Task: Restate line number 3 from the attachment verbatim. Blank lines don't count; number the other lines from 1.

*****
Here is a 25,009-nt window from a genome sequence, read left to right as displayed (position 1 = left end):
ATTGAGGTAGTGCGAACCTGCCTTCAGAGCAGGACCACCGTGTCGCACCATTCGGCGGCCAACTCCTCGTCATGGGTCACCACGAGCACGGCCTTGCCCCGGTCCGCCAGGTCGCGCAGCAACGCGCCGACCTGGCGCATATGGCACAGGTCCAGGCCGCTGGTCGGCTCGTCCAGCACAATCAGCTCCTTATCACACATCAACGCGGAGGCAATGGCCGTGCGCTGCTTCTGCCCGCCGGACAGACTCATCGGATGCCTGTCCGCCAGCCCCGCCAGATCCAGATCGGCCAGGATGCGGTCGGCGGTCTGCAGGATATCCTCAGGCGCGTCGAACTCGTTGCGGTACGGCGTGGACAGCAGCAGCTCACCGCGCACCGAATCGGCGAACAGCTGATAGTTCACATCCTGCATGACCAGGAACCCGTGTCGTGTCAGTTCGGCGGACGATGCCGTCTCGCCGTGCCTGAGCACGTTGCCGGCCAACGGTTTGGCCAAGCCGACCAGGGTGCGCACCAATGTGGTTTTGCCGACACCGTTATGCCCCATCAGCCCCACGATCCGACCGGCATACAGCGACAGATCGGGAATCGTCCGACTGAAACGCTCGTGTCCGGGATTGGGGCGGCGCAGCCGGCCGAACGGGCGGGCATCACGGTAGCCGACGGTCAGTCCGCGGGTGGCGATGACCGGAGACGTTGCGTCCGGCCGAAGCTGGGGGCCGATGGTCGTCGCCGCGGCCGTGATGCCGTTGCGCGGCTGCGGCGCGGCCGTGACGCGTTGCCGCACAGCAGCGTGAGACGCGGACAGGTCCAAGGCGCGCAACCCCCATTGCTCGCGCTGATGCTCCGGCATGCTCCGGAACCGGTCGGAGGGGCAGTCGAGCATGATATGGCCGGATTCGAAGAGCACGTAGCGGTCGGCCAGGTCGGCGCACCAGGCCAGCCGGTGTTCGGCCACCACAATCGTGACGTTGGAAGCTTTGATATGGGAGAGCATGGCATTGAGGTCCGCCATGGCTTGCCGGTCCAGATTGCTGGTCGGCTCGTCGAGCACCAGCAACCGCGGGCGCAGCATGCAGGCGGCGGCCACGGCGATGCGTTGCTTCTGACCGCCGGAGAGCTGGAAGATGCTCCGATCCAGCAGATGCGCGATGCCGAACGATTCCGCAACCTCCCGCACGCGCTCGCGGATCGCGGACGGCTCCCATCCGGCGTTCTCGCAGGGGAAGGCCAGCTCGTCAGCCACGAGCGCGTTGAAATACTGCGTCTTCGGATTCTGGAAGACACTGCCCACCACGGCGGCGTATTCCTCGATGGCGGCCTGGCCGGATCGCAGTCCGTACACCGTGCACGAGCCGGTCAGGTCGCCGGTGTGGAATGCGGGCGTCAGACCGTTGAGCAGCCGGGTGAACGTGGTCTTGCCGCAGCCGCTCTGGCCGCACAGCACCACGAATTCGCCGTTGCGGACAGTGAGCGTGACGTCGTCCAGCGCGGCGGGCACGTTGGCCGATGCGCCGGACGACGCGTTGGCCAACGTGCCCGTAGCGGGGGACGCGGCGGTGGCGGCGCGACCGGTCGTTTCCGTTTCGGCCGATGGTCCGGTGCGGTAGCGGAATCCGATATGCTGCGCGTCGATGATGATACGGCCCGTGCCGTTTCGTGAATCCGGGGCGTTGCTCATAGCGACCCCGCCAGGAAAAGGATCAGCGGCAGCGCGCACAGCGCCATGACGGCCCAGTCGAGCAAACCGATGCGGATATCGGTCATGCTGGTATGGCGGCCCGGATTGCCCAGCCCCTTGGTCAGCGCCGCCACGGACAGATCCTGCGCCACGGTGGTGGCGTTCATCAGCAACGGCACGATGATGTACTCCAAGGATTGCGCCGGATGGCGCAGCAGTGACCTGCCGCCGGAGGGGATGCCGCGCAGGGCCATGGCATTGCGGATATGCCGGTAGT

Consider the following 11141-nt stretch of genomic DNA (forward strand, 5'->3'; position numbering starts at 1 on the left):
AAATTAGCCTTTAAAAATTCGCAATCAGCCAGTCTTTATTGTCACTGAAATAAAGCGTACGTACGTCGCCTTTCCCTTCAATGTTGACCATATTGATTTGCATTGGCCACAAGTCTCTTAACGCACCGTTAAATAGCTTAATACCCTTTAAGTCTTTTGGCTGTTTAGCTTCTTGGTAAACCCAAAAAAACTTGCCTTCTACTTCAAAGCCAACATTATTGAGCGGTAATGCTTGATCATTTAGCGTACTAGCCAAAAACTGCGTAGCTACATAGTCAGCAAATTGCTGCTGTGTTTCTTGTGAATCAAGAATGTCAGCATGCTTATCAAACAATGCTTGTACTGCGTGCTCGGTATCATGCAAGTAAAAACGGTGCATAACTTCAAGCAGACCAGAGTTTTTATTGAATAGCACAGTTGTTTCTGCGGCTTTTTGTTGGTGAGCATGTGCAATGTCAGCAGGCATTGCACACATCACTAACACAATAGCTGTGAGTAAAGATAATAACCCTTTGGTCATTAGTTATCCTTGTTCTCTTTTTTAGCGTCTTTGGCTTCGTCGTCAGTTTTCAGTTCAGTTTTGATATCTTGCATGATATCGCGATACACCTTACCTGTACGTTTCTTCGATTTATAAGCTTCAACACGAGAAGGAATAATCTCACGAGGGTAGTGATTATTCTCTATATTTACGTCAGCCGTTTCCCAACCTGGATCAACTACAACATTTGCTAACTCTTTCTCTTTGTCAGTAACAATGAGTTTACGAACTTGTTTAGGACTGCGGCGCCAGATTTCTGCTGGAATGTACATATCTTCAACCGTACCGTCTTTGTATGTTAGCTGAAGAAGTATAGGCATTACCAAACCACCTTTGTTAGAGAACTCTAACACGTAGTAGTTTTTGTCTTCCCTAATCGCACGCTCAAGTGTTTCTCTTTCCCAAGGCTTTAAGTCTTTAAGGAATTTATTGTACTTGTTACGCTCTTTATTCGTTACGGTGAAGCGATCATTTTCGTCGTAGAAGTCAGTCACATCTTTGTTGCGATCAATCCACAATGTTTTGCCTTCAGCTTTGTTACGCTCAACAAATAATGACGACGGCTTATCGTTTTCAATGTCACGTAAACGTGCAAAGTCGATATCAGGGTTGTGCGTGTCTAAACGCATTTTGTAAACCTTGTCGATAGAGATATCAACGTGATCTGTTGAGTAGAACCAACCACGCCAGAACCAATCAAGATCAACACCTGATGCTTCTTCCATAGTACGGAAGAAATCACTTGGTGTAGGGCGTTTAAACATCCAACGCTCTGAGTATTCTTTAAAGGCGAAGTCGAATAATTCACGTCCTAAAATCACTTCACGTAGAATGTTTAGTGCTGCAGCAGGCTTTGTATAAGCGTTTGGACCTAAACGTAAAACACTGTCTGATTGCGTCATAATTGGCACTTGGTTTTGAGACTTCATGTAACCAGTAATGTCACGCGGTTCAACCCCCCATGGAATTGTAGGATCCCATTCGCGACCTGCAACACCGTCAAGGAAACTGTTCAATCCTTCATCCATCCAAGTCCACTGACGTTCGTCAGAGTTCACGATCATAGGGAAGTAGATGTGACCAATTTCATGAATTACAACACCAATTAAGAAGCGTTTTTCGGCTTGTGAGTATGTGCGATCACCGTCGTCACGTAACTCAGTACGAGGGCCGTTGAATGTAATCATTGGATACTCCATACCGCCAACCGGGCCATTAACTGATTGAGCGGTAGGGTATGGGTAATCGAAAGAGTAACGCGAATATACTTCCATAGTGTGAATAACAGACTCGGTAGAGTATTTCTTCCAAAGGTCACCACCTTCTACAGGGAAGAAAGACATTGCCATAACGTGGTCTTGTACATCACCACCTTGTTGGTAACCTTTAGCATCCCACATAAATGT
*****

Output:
Consider the following 11141-nt stretch of genomic DNA (forward strand, 5'->3'; position numbering starts at 1 on the left):